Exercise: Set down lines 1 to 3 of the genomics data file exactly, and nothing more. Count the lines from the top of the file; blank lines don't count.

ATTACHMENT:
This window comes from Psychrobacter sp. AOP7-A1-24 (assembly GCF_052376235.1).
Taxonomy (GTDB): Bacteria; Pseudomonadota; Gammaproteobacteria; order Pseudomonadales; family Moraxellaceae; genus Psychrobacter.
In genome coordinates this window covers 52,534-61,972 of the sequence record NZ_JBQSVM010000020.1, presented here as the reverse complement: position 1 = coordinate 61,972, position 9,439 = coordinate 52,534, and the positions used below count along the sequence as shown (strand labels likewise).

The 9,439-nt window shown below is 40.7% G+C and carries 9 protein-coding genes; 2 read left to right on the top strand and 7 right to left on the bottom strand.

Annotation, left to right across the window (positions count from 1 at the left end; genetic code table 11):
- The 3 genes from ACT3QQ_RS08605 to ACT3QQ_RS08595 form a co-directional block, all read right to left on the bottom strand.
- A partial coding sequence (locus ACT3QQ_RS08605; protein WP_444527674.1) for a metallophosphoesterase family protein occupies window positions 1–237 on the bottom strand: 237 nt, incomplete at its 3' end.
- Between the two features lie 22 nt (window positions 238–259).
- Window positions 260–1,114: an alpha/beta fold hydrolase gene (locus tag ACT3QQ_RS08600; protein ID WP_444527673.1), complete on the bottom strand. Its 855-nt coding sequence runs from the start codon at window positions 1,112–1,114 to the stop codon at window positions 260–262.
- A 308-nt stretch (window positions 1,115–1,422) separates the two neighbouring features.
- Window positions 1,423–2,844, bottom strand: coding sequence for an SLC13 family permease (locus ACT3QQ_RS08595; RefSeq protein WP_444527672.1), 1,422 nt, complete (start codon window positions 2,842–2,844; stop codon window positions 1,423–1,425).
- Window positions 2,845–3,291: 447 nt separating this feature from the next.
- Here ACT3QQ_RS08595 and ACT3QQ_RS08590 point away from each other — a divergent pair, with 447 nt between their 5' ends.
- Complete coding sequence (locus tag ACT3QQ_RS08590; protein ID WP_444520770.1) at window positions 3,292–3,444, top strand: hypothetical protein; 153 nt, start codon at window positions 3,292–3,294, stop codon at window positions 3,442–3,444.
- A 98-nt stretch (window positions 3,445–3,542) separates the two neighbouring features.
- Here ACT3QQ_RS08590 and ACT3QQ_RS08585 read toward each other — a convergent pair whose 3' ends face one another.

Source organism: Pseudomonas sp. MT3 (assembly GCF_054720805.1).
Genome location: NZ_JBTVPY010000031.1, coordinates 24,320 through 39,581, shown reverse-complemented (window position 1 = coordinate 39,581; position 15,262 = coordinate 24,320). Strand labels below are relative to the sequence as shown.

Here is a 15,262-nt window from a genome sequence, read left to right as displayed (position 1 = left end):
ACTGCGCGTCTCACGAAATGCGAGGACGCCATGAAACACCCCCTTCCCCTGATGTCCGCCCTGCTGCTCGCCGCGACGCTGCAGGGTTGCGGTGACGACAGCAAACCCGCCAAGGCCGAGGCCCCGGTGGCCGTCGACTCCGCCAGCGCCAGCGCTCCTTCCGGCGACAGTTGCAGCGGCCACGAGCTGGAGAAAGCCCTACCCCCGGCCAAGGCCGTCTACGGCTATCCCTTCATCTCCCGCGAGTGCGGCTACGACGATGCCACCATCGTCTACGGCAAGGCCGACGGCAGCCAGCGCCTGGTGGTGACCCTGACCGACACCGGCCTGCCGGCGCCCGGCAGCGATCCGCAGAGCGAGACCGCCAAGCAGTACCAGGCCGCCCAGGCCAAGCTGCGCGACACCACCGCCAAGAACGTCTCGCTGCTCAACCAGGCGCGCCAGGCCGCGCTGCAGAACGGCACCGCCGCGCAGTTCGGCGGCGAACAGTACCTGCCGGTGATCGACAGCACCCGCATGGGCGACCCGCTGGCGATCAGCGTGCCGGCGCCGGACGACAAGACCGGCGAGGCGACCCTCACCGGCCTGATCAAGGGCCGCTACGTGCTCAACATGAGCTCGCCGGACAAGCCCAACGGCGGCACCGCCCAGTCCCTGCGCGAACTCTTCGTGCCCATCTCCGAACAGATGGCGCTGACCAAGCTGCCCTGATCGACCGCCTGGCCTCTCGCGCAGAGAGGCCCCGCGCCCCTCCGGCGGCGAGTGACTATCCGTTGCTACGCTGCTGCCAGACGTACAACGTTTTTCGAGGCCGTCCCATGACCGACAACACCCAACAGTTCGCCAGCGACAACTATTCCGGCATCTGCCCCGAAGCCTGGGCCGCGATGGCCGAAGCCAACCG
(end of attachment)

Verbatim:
This window comes from Psychrobacter sp. AOP7-A1-24 (assembly GCF_052376235.1).
Taxonomy (GTDB): Bacteria; Pseudomonadota; Gammaproteobacteria; order Pseudomonadales; family Moraxellaceae; genus Psychrobacter.
In genome coordinates this window covers 52,534-61,972 of the sequence record NZ_JBQSVM010000020.1, presented here as the reverse complement: position 1 = coordinate 61,972, position 9,439 = coordinate 52,534, and the positions used below count along the sequence as shown (strand labels likewise).